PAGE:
Categories: Everyday Life, Food and Drink

Setting the Table in Historic Style: Connecticut Views on Staffordshire China

Platter with View of New Haven Green
Platter with View of New Haven Green. Made by an unknown potter, probably Staffordshire, ca. 1835-1845. Based on a composition by Alexander Jackson Davis – Connecticut Historical Society, 1961.12.6

By Nancy Finlay for Your Pubic Media

When setting the table for Thanksgiving dinner, you probably bring out your best china and glassware, perhaps including some pieces that have been passed down for generations.

Plate with View of Montevideo, the estate of Daniel Wadsworth

Plate with View of Montevideo, the estate of Daniel Wadsworth. Made by William Adams & Sons, Staffordshire, ca. 1835. Based on a composition by Thomas Cole – Connecticut Historical Society, 1954.28.0

Plate with View of the Samuel Russell House, Middletown

Plate with View of the Samuel Russell House, Middletown. Made by Enoch Wood & Sons, Staffordshire, 1835-1840. Based on a composition by Alexander Jackson Davis – Connecticut Historical Society, 1953.25.2

Plate with Soldiers Memorial Arch

Plate with Soldiers Memorial Arch. Made by Josiah Wedgwood & Sons, Staffordshire, 1896 – Connecticut Historical Society, 1957.9.0

The Connecticut views that appear on some old pieces of the Staffordshire china in the collections of the Connecticut Historical Society now provide quaint glimpses of bygone times. This was not the case when the china was new. They were contemporary views, showing Connecticut as it appeared at the time when they were first issued. The English potters produced sets of this china for the American market, targeting a very specific local audience, who would readily have recognized the scenes, either because they knew the sites themselves or because they were familiar with them from contemporary engravings.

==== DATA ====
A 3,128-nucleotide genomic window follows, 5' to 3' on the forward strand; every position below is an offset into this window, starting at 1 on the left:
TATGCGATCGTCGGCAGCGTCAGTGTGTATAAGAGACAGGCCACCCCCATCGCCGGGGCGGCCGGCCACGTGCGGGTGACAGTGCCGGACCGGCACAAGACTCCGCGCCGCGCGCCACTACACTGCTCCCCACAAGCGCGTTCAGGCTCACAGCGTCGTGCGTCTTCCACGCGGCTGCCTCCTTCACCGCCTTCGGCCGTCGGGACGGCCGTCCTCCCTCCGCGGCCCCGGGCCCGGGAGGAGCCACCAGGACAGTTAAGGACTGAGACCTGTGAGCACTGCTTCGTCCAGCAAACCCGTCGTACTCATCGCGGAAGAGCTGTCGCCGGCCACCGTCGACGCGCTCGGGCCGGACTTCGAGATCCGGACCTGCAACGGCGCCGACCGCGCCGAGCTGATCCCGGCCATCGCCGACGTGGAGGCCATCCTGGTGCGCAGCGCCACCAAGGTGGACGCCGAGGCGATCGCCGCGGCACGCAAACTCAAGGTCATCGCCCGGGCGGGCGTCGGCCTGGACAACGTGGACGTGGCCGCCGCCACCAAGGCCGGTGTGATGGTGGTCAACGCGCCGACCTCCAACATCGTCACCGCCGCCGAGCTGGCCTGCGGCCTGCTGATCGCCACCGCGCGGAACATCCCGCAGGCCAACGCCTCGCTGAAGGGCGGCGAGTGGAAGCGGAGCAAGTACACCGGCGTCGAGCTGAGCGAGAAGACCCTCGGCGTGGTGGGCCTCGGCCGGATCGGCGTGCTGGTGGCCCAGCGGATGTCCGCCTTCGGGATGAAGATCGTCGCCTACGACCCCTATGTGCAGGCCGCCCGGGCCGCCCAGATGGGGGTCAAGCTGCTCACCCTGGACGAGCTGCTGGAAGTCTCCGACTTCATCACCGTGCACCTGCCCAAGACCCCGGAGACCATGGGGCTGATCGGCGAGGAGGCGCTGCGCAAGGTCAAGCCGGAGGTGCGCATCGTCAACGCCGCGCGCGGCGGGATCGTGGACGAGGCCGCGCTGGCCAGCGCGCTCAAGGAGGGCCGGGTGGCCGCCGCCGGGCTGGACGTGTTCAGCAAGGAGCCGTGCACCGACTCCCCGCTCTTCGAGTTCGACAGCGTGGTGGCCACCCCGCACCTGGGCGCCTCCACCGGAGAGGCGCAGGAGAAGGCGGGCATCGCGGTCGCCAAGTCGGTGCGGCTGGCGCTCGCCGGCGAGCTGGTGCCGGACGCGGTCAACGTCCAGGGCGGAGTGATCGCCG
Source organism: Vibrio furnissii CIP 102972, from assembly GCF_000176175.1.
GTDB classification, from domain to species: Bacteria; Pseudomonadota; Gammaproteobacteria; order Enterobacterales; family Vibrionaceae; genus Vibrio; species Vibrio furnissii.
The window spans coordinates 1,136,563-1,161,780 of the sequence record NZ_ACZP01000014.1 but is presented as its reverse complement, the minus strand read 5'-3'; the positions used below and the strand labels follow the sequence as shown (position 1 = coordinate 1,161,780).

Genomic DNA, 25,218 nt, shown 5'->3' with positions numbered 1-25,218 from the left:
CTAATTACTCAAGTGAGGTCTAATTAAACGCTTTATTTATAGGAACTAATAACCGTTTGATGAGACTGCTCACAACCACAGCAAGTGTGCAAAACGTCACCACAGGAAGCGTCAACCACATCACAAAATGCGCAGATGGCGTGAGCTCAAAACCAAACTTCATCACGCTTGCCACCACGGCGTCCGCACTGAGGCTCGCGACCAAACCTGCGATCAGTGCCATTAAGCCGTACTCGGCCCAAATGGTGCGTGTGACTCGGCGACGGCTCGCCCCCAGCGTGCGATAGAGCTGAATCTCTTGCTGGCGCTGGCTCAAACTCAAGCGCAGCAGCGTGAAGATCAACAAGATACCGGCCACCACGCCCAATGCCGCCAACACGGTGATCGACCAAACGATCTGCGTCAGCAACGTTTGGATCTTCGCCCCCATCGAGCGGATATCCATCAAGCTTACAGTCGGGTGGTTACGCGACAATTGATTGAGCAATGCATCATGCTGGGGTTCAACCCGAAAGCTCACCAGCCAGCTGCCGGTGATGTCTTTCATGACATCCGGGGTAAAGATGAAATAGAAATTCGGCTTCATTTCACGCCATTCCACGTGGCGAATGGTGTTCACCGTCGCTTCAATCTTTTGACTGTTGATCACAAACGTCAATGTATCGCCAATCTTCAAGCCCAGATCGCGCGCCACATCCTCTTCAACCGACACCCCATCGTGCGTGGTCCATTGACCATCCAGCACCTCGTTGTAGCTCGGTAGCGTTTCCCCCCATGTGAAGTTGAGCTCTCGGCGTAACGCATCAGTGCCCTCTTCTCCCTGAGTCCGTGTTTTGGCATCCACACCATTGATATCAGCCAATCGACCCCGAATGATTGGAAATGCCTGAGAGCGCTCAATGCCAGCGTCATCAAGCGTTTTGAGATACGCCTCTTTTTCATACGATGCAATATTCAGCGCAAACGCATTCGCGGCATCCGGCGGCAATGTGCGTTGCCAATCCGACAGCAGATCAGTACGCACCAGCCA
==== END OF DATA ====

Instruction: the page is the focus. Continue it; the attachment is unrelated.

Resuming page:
Most of these early views were based on engravings published in London in 1831. They include two works by Thomas Cole (1801-1848), the well-known Hudson River School painter: a panorama of Hartford from the far side of the Connecticut River, and a view of Daniel Wadsworth’s estate, Montevideo, on Talcott Mountain. Wadsworth, the founder of the Wadsworth Atheneum, was among Cole’s earliest patrons. Views of the Samuel Russell House in Middletown and the New Haven Green are by Alexander Jackson Davis (1803-1892), then a young architect at the beginning of his career. The engravings were directly transferred to the china and applied to a variety of different forms—cups, saucers, plates, bowls, platters, pitchers, etc.—in a variety of different colors. They appear on china made by some of the best known English potters, including William Adams & Son, Job & John Jackson, and Enoch Wood & Sons.

Later views on Staffordshire china continued this tradition. Late 19th-century china produced by Josiah Wedgwood & Sons depicts the Soldiers & Sailors Memorial Arch in Hartford less than 10 years after it was completed.

So, when setting your table for the holidays this year, think about the history contained in these old dishes.

Nancy Finlay, formerly Curator of Graphics at the Connecticut Historical Society, is the editor of Picturing Victorian America: Prints by the Kellogg Brothers of Hartford, Connecticut, 1830-1880.

© Connecticut Public Broadcasting Network and Connecticut Historical Society. All rights reserved. This article originally appeared on Your Public Media

LEARN MORE

Places

“Connecticut Historical Society,” 2017. Link.

Books

Larsen, Ellouise Baker. American Historical Views on Staffordshire China. New York, NY: Dover Publications, 1975.
Camehl, Ada Walker. The Blue-China Book: Early American Scenes and History Pictured in the Pottery of the Time. New York, NY: F. P. Dutton & Company, 1916. Link.
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